Uber CEO Travis Kalanick has stepped down from the CEO position of Uber under mounting pressure from investors over his leadership.
The investors which include venture capital firm Benchmark, First Round Capital, Lowercase Capital, Menlo Ventures, and Fidelity Investments, together own more than a quarter of Uber’s stock. In total, they have about 40% of Uber’s voting power. The investors demanded Kalanick’s resignation in a letter delivered to him while he was in Chicago.
Mr Kalanick reportedly said: “I love Uber more than anything in the world and at this difficult moment in my personal life I have accepted the investors request to step aside so that Uber can go back to building rather than be distracted with another fight.”
Kalanick will continue to hold a position on Uber’s board of directors, according to a statement from the board given to TechCrunch.
Kalanick’s departure has been preceded by those of many other senior figures in the company. Most recently venture capitalist David Bonderman resigned from Uber’s board of directors last Tuesday evening after making a sexist comment at the all-staff meeting where the Holder report’s recommendations were presented.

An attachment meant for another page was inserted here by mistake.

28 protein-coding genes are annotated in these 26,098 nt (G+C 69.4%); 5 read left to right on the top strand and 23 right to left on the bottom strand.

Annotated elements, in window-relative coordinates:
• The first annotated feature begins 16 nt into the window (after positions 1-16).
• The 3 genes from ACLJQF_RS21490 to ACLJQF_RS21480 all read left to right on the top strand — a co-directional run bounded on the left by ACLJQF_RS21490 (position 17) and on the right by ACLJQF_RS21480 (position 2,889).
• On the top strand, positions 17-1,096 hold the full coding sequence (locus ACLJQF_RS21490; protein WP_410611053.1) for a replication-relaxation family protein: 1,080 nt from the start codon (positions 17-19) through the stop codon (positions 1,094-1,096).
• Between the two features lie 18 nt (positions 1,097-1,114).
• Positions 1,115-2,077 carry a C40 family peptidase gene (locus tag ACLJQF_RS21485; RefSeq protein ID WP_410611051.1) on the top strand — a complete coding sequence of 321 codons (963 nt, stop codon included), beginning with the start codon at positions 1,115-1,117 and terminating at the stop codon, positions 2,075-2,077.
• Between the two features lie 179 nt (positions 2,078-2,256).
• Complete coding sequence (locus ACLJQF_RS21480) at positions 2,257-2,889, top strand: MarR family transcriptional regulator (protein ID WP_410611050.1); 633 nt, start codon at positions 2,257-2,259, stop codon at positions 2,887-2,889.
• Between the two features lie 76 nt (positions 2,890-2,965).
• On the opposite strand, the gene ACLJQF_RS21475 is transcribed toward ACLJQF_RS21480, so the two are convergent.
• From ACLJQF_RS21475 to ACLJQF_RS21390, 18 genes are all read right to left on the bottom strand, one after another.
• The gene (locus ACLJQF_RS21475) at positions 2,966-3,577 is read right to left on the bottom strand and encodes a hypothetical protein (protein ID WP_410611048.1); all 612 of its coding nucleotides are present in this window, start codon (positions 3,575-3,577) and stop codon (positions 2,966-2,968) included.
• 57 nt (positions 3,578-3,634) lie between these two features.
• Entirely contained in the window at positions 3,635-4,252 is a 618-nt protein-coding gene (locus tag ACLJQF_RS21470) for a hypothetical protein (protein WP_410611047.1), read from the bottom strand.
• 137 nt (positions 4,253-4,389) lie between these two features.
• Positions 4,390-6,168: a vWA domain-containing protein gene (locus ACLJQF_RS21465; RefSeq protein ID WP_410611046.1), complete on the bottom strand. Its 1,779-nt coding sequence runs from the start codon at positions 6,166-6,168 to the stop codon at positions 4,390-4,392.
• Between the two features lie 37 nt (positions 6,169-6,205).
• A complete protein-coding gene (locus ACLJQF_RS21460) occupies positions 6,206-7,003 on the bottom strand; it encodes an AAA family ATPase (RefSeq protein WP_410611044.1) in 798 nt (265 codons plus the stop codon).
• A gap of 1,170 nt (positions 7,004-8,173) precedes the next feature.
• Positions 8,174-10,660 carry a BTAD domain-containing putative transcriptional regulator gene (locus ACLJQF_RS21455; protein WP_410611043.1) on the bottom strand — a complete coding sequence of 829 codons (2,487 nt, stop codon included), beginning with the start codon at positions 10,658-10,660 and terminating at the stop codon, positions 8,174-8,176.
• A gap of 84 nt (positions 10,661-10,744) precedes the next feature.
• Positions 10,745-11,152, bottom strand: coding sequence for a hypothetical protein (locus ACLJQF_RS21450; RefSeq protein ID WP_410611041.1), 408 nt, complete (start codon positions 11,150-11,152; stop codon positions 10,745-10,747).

A Uber Spokesperson said: “Travis has always put Uber first. This is a bold decision and a sign of his devotion and love for Uber. By stepping away, he’s taking the time to heal from his personal tragedy while giving the company room to fully embrace this new chapter in Uber’s history. We look forward to continuing to serve with him on the board.”
Uber has raised more than $11 billion in funding and left its most recent raise with a reported $70 billion valuation. Though Silicon Valley investors have shown that they will follow a founder’s direction in even the most turbulent times, recent events proved to threaten Uber’s stability, something they could not accept.